We gave it a B-
In the introductory sequence before the title appears on screen, The Hole in the Ground features a striking shot where the camera is looking down from above on a car driving down a road. Gradually, the camera tilts forward so the road now looks like it’s descending into the earth, and the car is speeding metaphorically along into the titular hole, or else into hell itself.
It’s a striking and unnervingly spooky shot, equally simple in its conceit and effectiveness, but unfortunately it’s also one of the only original sequences in the film. The rest of the movie, from director Lee Cronin, dissolves into near-complete forgettability, eclipsed almost instantly in the viewer’s mind by the movies touching on similar themes that came before it.
Seána Kerslake stars as Sarah, a young mother who’s moved with her primary-school aged son, Chris (James Quinn Markey), out to a remote Irish home in order to start over away from the child’s father, implied to be abusive. One evening, when Sarah cannot find her son, she wanders in the woods near their home and discovers a massive pit. Calling it a “hole in the ground” seems a bit like calling Niagara Falls a “stream near the Canadian border.” It’s a crater, like an asteroid had come crashing to Earth. It is the climax of the Japanese animated film Your Name. And it’s an incredibly interesting visual that only becomes a moderately interesting metaphor.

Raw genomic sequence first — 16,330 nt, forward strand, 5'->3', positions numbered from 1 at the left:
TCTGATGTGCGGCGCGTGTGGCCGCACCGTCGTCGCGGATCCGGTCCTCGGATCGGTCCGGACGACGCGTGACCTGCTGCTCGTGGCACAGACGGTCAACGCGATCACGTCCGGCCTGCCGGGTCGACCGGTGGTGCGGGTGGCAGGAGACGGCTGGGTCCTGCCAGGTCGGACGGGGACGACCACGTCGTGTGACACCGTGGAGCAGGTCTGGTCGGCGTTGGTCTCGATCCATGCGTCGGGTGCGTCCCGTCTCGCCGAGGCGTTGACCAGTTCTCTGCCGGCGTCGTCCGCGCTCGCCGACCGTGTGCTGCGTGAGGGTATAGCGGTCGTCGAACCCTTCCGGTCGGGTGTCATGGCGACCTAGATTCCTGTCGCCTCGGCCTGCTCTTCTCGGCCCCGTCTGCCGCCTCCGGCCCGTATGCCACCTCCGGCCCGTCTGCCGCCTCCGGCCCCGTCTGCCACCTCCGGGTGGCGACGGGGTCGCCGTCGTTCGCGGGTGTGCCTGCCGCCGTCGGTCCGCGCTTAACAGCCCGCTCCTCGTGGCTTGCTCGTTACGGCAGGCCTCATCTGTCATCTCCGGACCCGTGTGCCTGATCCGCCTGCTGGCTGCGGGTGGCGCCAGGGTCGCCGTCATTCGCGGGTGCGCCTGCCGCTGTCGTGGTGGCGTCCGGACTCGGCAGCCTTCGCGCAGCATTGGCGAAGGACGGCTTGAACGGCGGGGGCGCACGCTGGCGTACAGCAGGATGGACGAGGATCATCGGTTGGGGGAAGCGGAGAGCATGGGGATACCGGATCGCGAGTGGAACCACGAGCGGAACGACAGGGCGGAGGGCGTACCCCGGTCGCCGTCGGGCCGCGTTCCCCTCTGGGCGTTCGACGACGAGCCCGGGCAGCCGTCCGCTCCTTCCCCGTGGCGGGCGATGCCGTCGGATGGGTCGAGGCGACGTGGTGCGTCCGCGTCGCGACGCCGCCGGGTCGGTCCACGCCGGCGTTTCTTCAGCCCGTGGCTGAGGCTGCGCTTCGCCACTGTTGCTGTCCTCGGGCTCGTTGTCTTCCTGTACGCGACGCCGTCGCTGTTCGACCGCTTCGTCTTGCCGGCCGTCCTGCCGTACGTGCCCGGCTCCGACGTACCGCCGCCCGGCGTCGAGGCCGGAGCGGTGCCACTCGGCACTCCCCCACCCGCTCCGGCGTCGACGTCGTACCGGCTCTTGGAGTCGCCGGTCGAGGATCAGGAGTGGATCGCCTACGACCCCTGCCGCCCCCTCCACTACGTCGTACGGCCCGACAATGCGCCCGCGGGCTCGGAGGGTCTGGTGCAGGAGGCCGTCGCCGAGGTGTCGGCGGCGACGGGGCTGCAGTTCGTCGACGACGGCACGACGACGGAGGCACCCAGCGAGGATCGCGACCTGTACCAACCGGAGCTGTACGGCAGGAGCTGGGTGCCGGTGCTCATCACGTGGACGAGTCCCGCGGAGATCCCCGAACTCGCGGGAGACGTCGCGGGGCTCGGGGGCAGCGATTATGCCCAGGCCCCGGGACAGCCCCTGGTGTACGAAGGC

Cleverly, the film doesn’t show that Chris actually went into the hole. When he re-appears, it’s alongside it, the hole’s pulsating influence implied but not actually explicit. This Chris, though, is somehow different from the Chris that Sarah knows. He’s perfectly polite, his hair is well-combed, but he doesn’t remember the games the two of them used to play. Sarah is plagued by haunting and violent hallucinations of him doing terrible things so that when Chris (or “Chris”?) finally does engage violently against his mother, shoving a wooden table at her, it feels a little underwhelming, especially when compared with horror cinema’s existing glut of creepy child content.
The Hole in the Ground never seeks to differentiate itself from the established horror movie aesthetic: we get creepy jangling lullaby music, a decrepitly old hooded women mumbling to herself ominously, bare feet on creaking wooden floors, broken mirrors. A more interesting version of this film would have focused on the psychological toll on Sarah of wondering if her child is doomed to be violent, whether his father’s abusive DNA is embedded, latent but inevitable, inside of him. A mother’s love is a fundamental truth of the universe; seeing it subverted, like in We Need to Talk About Kevin, is more disconcerting than all of the “creepy child singing” in the world. B-